National Service

Dear Boys.

I’ve completed my national service!

In case you do not have National Service in the not-so-distant future, it is basically a mandatory service all young men have to perform, in one of the few uniformed service, such as the Police Force, Civil Defence, or the Singapore Armed Forces’ (SAF) branch like, Navy, Air Force or the Army.

I was in the Army, and since I was enlisted at the age of 18, more than 21 years ago, my vocation has always been a Regimental Policeman (RP), and right now, the SAF called it ‘Security Trooper’ just another name for military security guard.

In total, looking back, I spent more than 2 decades on this, 2 years as a full time NSF, and 7 years in hiatus, before being called up at the age of 27 to serve in this battalion for the next 12 years.

Since then a couple of things has changed.

The camouflaged uniform as went from ‘patches’ to ‘pixels

image.img P_20150315_230054

 

The weapons went from M-16 to SAR-21

M-16 SAR 21

 

The Trucks went from a 3 tonner to a 5 tonner

3 tonner5 tonner

My Camp went from Portsdown Camp to the modern Kranji Camp 3

There is a lot more military ranks other than the usual Officers, specialists, and Warrant Officers. The SAF introduced something call ‘ME’- better known as ‘Military Experts’ rank.

The food at the cookhouse was also different. In my NSF time, there were actually cooks as a military vocations, now, the eating part of it has been totally outsourced, first to Singapore Food Industries (SFI) and now the later part SATS Food, the food used to be nutritionally bland, now at least there are occasional Ice-Creams and other yummy desserts.

But one thing didn’t change.

The attitude towards National Service, since it is a kind of mandatory duty, many people, including myself, sees it as a waste of time. It does not really add value to our civilian life, and more often than not, it is more of an inconvenience. Well to me, being some kind of a military bluff, I don’t mind it, but more importantly, I went with the flow and was discharging my duties in the least best way. well, I did the minimum, there are others, who did less than the minimum, bordering malingering.

After  21 years dabbling in civilian soldiering, one thing finally changed in me.

I begin to realise that you can still do good in a very bad situation. I can either choose to see it as a waste of time, and waste time, hence fulfilling a prophecy, or begin to do something good. Since this was my last ICT, I decide to do something different.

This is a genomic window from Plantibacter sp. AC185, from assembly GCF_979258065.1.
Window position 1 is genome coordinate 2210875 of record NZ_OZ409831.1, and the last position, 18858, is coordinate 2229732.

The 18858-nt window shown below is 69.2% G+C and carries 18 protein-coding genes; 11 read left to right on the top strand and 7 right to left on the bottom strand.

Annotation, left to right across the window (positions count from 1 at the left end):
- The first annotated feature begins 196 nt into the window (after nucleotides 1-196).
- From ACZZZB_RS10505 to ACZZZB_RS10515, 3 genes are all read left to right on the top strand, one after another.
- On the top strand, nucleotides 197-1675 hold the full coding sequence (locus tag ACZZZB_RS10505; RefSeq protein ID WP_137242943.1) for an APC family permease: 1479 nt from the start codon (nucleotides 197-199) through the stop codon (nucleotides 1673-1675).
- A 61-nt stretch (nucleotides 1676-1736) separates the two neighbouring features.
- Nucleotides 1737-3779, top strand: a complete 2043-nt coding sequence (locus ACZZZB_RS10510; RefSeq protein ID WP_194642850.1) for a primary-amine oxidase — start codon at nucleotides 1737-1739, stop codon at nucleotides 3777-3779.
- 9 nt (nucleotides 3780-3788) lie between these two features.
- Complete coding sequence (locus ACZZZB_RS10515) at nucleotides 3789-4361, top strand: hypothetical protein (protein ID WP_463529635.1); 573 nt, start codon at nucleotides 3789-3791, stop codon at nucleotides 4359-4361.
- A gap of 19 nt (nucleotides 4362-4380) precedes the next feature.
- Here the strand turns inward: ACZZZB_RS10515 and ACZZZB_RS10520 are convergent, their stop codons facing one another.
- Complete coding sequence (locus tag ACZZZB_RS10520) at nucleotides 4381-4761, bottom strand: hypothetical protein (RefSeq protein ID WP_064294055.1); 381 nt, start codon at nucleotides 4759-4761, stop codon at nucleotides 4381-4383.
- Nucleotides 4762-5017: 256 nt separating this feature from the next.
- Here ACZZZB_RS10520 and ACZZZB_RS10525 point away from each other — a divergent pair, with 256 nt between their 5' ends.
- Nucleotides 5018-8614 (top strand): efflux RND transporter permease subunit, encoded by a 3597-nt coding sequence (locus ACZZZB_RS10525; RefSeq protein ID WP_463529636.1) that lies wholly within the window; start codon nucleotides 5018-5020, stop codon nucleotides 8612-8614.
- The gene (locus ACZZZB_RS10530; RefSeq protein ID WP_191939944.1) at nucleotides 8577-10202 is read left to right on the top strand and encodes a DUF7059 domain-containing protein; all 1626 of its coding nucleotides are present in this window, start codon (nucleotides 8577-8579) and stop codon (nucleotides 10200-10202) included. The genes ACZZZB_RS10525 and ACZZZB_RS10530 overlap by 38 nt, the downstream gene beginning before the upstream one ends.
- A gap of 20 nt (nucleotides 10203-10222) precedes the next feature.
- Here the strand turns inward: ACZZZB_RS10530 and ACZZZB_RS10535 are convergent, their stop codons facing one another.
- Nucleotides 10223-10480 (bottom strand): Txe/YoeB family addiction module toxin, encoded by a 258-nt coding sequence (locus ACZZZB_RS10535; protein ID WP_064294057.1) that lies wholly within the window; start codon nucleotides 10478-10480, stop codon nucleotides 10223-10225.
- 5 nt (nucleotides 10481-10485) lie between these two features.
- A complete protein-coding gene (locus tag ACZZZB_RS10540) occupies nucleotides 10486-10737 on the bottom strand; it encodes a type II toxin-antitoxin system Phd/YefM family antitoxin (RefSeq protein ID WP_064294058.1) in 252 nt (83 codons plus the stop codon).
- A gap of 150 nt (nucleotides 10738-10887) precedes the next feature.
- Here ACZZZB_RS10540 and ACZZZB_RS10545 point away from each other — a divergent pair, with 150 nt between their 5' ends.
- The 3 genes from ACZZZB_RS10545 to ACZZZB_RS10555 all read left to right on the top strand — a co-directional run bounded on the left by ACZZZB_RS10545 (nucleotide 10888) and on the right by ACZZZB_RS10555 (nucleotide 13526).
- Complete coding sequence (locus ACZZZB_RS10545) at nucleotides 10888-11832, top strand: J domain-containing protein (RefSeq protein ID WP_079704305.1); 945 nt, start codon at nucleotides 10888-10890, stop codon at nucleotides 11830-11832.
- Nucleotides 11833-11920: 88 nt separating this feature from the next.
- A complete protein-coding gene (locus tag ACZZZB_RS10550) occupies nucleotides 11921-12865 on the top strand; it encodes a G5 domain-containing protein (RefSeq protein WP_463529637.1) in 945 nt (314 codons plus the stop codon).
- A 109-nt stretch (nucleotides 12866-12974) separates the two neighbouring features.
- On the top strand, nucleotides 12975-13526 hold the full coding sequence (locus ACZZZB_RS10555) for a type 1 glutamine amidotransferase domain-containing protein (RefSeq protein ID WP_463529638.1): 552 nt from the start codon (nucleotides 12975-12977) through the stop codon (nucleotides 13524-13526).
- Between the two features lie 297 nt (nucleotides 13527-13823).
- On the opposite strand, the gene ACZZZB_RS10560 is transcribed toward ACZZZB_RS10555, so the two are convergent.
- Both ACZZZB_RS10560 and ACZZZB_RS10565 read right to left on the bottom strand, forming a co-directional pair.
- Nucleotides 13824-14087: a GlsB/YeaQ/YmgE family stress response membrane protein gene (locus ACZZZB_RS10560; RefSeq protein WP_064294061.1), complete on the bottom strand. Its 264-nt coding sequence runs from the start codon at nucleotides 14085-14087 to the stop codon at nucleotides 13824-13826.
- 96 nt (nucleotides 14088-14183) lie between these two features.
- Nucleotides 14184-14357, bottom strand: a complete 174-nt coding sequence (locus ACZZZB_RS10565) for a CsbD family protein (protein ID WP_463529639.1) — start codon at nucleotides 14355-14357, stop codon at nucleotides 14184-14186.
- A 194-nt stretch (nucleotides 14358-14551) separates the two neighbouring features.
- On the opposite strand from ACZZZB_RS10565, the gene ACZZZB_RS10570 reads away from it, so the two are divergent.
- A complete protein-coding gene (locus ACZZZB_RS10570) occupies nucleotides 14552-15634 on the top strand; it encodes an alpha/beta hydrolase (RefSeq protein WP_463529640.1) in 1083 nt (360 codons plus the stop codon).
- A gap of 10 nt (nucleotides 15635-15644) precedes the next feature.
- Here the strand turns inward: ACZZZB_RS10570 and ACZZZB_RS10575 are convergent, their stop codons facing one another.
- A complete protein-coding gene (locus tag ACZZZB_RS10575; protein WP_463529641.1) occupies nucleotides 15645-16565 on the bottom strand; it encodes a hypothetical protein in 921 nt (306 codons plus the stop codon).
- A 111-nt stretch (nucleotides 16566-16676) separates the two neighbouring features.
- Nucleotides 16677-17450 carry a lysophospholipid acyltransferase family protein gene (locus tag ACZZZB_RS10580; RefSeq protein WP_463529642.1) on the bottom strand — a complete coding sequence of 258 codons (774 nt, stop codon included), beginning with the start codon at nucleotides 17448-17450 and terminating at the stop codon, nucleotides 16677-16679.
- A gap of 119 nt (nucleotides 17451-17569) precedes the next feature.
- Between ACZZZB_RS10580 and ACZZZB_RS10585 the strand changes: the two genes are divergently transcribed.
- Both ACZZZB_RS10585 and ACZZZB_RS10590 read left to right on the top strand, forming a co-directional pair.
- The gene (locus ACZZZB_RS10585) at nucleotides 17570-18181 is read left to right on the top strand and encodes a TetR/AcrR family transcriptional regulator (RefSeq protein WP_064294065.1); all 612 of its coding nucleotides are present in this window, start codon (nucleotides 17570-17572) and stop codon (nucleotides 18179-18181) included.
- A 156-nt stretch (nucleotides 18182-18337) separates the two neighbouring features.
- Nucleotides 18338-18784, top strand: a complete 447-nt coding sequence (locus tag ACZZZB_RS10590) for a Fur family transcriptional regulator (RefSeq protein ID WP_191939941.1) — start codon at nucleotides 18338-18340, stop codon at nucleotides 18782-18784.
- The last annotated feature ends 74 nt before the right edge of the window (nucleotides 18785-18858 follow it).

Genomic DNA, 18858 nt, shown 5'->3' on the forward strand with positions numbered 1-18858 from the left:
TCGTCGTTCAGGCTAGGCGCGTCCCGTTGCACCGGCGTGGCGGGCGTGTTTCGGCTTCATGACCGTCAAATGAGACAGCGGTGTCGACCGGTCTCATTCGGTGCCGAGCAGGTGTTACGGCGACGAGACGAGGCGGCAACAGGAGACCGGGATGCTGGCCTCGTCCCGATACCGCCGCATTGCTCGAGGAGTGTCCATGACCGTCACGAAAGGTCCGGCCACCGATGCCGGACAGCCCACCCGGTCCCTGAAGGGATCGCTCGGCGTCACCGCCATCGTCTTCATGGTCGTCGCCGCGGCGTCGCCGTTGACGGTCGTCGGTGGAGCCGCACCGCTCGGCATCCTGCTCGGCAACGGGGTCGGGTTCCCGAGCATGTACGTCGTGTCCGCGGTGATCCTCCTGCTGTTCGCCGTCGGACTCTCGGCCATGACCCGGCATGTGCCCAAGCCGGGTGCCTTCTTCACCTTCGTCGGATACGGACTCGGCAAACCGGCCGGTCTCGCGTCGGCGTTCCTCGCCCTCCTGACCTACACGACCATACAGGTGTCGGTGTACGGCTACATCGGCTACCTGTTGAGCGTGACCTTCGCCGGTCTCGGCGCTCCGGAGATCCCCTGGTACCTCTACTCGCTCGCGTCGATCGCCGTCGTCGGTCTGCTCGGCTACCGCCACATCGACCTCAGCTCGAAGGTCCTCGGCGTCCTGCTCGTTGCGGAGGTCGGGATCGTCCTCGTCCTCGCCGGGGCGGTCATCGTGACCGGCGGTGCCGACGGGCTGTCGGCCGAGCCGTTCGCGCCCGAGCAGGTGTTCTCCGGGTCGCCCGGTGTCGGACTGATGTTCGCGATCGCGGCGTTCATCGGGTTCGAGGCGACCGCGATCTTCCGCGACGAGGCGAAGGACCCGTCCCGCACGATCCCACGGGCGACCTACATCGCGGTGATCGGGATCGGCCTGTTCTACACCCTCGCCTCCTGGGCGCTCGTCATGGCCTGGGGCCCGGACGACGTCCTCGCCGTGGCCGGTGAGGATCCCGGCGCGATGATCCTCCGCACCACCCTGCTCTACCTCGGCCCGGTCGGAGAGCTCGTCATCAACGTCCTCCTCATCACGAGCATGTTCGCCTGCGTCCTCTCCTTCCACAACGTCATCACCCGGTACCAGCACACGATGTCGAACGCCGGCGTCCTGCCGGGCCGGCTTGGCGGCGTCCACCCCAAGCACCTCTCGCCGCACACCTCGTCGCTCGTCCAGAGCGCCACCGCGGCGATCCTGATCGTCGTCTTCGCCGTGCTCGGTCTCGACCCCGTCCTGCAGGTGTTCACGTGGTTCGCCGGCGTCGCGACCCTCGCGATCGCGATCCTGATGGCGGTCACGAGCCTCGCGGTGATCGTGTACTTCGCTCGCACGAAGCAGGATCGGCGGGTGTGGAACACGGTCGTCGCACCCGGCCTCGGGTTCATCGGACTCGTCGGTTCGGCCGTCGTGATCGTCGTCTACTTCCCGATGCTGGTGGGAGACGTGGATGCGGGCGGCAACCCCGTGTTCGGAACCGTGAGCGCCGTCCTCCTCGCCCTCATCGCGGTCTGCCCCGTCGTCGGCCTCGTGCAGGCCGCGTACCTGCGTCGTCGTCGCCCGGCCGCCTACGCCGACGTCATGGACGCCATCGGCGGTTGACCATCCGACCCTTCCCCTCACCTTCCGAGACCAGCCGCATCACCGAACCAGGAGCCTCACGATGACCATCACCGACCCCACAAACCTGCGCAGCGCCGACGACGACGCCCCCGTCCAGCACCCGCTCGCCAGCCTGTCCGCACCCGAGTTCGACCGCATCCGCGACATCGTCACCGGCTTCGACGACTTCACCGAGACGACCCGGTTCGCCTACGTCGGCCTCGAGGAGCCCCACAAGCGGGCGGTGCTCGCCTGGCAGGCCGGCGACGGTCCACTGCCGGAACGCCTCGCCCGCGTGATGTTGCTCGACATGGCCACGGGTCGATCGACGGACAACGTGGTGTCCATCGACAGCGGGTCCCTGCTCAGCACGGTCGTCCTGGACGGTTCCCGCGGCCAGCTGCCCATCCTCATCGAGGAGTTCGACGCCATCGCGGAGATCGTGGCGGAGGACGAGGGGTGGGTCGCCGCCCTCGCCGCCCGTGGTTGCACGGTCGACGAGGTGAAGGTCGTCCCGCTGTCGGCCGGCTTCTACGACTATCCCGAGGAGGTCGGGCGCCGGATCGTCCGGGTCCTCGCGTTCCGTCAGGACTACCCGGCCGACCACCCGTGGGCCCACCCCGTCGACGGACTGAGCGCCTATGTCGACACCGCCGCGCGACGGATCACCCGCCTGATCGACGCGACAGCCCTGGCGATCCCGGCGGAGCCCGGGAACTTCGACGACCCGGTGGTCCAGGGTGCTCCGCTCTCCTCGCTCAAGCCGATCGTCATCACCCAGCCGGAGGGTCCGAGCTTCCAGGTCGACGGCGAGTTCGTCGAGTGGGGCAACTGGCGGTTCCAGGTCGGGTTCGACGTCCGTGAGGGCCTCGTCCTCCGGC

Network

I’ve been in the battalion for the past 12 years, I literally grew up with it. There are people I know that the newer Nsmen wouldn’t know, processes and screw ups I’ve seen that gives me the confidence and maturity to handle a complicated situation. I also have a well established network of strangers turned friends. I know storemen, officers, Regimental Sergeant Majors (RSM), trainers, specialists and other kew players to may my ICT experience better than those who just joined the battalion. Since I am leaving, I told my chums to take care of the new batches of RPs.

Doing more

Nobody, I mean absolutely nobody would want to ‘volunteer’ in the military, more often than not you get ‘volunteered’ to do something. This time, when my RSM tasked me to delegate a duty to one of my fellow RPs, I took on the task myself, and called upon a few other friends. I didn’t have a habit of volunteering people, so I volunteered myself, and it was a good experience, I learned a couple of more things through my willingness to take on a little more duties.

Can do attitude in a can’t do place

Admittedly, I do not have that. I wasn’t can do, but I just want things to be done, and been in there for so long, I know how things should be done, and I did it, my way, how it should be done. I realised that given all the rigidity in the military, as long as you prove that you can do it, you’d be left to do it on your own, with resources at your disposal. Of course, if you choose to cannot do it, then it cannot be done, with certainty!

On a high note

I’m quite thankful that I ended my last ICT on a high note, There was a Change of Command (CoC) for my battalion RSM, and the good got better, the outgoing Master Warrant Officer Chia was replaced by an Afghan-deployed 1st Warrant Officer Ang, he is a solid, albeit funny professional soldier, very approachable, very people-soldier. I left the unit with Major Sim at the helm, a fantastic Commanding Officer, the best out of the three that commanded the unit. I got a best soldier award on my last in camp, what else can I ask for?

(Pictures are sourced from Google. Picture of pixelised uniform belongs to me)

 

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